FIM loss, AR loss, and the difficulty of FIM task. Naively, since FIM does not come at a cost in AR capability, one may expect FIM to be an easy task. In fact, the opposite seems to be the case. There is substantial evidence that FIM can often be much harder than normal left-to-right generation.
Intuitively, it is often easier to continue a text in a plausible manner than to continue the text conditioned on ending in a specific suffix. The latter requires planning a plausible narrative connecting the two pieces, starting the generation in a way that matches the prefix, and stopping the generation at the right time so it connects to the suffix. In particular, in FIM the model is trained to generate
<EOT> when the middle ends and connects to the suffix. On the other hand, when the model fails to produce <EOT> in the allotted budget, we often end up with truncated samples which do not connect well to the suffix. For example, consider the following:
Over time, I started thinking if it’d be possible to make bots to play better than any human can
ever play these games. I eventually decided I liked working on the latter more than playing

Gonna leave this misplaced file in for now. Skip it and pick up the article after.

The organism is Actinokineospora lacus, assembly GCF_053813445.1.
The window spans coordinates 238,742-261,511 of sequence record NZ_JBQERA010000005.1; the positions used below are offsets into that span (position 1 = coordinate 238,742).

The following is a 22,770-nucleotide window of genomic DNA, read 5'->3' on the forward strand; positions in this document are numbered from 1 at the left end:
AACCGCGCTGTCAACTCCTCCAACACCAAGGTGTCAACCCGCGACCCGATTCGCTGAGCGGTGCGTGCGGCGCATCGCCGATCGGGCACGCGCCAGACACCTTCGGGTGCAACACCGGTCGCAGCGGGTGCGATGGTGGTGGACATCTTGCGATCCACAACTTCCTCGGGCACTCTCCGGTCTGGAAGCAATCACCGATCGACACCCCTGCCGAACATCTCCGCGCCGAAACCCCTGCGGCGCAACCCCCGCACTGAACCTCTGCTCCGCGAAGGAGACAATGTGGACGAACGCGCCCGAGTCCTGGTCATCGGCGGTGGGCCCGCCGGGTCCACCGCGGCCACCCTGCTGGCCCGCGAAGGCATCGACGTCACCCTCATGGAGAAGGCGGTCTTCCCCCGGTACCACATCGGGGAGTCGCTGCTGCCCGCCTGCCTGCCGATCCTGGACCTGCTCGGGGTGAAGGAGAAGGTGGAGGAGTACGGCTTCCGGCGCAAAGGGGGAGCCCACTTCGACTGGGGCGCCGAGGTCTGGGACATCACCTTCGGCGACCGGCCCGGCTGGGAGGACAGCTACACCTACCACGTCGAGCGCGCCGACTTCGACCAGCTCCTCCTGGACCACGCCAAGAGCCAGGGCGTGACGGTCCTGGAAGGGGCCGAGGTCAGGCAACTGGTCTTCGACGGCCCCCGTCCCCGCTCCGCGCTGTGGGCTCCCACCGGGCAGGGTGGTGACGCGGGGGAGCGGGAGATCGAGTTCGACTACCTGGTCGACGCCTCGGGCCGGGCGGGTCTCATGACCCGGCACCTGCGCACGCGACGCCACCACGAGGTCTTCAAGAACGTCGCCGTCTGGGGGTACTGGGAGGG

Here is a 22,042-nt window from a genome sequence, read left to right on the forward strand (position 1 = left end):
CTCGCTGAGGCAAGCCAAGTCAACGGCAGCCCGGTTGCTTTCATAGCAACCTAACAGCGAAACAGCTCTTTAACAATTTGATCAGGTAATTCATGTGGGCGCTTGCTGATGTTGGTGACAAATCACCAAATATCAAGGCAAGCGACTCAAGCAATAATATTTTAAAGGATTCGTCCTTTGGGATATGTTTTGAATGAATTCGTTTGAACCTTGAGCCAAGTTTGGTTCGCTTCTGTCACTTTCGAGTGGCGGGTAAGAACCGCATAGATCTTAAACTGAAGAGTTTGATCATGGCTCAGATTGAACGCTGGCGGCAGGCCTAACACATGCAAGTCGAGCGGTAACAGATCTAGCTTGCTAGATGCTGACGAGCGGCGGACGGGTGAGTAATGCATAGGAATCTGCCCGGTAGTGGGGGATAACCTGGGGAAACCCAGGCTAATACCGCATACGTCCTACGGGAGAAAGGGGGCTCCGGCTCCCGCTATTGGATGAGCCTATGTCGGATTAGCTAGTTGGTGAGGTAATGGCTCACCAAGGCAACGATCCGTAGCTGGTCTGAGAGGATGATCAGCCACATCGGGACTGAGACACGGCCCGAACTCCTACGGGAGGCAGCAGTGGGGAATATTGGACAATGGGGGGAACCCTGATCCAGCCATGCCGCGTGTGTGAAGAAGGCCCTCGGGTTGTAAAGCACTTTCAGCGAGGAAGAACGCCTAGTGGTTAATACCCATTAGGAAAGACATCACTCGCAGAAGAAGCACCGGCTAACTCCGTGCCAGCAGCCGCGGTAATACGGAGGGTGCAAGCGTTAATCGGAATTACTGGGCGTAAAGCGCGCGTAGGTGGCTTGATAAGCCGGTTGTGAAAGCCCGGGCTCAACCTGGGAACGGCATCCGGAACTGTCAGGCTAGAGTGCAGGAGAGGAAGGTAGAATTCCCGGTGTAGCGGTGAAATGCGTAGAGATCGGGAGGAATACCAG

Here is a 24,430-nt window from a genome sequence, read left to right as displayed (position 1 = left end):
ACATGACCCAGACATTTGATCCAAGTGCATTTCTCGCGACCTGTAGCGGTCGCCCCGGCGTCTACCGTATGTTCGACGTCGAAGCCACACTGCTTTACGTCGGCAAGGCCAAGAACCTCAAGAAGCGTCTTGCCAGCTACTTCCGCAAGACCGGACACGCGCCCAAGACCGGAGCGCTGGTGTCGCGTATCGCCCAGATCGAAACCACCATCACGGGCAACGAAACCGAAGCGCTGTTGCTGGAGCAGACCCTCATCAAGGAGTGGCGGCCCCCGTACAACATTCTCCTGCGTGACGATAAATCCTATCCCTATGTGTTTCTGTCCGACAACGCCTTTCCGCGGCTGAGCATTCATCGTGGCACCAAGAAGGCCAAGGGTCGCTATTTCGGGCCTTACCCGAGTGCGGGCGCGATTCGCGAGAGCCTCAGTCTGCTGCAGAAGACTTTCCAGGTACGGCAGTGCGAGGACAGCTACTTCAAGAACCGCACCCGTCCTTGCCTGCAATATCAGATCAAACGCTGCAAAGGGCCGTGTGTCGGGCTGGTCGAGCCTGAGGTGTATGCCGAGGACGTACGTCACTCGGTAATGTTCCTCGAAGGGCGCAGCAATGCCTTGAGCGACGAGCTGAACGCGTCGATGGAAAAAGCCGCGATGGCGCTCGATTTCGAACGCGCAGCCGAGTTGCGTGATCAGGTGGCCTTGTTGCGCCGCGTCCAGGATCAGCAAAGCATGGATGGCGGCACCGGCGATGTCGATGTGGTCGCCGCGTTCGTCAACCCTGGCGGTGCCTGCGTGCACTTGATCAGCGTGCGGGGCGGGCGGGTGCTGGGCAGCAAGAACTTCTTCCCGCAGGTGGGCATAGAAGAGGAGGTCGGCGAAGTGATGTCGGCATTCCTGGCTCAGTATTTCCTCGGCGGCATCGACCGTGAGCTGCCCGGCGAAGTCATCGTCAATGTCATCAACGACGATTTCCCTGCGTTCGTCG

the games themselves and that’s how first I got interested in AI research.
When I was young, I only liked to play video games. I would play sometimes more than 13
hours per day. The rush, novelty, and variety were beyond anything real life could offer. I
loved the challenge and I excelled at it. I would often skip classes and go to and that’s how
first I got interested in AI research.
Both completions above connect well to the prefix, but only the first manages to connect well to the suffix. The second completion in contrast fails to produce <EOT> in the allotted budget resulting in a bad sample.5 This turns out to be a common failure in FIM sampling. Even though, left-to-right